The key takeaway: it’s a delicate balancing act; AI is a valuable asset, so long as it’s used properly, though these organizations shouldn’t rely on it exclusively to guide their strategies.

Associate Professor Sumantra Sarkar, who helped conduct the research, said the study’s goal was to understand better how organizations today might use AI to guide their transition from one ambidexterity mode to another because certain structures or approaches might be more beneficial from one month to the next. 

“Customer service organizations often balance exploiting the latest technology to boost efficiency and, therefore, save money,” Sarkar said. “This dichotomy is what ambidexterity is all about, exploring new technology to gain new insights and exploiting it to gain efficiency.”

As part of the three-year study, researchers examined the practices of five contact center sites: two global banks, one national bank in a developing country, a telecommunication Fortune 500 company in South Asia and a global infrastructure vendor in telecommunications hardware.

While many customer service organizations have spent recent years investing in AI, assuming that not doing so could lead to customer dissatisfaction, the researchers found these organizations haven’t used AI to its full potential. They have primarily used it for self-service applications.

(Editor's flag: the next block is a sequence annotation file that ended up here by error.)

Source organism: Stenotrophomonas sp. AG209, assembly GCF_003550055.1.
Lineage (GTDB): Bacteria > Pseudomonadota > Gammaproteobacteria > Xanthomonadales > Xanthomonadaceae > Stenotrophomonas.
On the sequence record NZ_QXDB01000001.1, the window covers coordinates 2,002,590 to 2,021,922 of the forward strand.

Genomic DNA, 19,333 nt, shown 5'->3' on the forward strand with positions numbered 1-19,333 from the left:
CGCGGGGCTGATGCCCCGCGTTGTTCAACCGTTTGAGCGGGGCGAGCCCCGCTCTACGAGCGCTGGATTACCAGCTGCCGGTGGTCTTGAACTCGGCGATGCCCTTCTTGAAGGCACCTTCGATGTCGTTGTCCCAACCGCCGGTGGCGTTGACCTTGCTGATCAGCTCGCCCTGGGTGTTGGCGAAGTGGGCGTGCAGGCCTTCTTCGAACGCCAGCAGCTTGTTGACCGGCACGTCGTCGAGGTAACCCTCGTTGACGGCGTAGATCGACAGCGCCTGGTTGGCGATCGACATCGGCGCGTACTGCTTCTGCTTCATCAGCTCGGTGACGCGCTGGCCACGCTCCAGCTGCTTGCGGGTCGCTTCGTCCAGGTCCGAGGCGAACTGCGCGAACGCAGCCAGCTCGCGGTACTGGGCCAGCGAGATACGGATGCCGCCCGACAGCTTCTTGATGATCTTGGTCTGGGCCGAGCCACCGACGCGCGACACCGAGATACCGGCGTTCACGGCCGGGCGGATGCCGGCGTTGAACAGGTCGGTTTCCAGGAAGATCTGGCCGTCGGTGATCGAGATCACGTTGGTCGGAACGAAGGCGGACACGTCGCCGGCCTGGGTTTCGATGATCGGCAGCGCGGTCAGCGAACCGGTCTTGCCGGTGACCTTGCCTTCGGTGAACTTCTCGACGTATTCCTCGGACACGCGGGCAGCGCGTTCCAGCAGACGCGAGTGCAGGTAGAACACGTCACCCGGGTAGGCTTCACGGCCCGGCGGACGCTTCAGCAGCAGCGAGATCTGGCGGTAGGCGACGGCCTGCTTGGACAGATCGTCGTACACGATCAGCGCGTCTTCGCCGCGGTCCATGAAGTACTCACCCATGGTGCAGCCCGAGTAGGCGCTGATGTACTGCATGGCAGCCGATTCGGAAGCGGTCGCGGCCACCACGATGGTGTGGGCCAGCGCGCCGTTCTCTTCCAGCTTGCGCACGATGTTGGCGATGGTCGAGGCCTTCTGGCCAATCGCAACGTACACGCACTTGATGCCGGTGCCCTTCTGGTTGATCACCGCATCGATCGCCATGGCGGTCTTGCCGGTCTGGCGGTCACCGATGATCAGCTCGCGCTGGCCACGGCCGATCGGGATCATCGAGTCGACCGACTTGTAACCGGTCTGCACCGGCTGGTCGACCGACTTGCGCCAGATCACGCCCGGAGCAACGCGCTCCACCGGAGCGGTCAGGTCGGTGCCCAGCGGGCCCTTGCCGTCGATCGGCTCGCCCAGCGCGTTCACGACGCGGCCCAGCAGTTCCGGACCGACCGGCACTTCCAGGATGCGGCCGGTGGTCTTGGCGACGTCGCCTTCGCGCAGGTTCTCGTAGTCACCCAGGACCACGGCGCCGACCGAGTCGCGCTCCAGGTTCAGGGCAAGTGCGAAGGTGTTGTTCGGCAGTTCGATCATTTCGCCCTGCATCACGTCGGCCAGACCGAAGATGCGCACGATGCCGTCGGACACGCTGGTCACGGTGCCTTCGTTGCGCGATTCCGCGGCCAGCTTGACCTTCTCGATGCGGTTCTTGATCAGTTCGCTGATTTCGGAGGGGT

Some of the AI-assisted tasks researchers tracked at those sites included:

  • using AI systems to automatically open applications, send emails and transfer information from one system to another
  • approving or disapproving loan applications
  • providing personalized service based on customer’s data and contact history

Researchers determined that while it’s beneficial for customer service companies to be open to harnessing the benefits and navigating any challenges of AI systems as a guide to their business strategies, they should not do so at the expense of supporting quality professional development and ongoing learning opportunities for their staff.

Sarkar said that to fully utilize AI’s benefits, those leading customer service organizations need to examine every customer touchpoint and identify opportunities to enhance the customer experience while boosting the operation’s efficiency.

As a result, Sarkar said newcomers in this technology-savvy industry should learn how companies with 20 or 30 years of experience have already adapted to changes in technology, especially AI, during that time before forming their own business strategies.

“Any business is a balancing game because what you decide to do at the start of the year based on a forecast has to be revised over and over again,” Sarkar said. “Since there’s that added tension within customer service organizations of whether they want to be more efficient or explore new areas, they have to work even harder at striking that balance. Using AI in the right way effectively helps them accomplish that.”

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Emojis make tourism advertising on social media more effective, appealing

The use of emojis in online messages about tourism destinations facilitates processing and reduces ambiguity, especially when the recipients encounter content with low levels of congruence.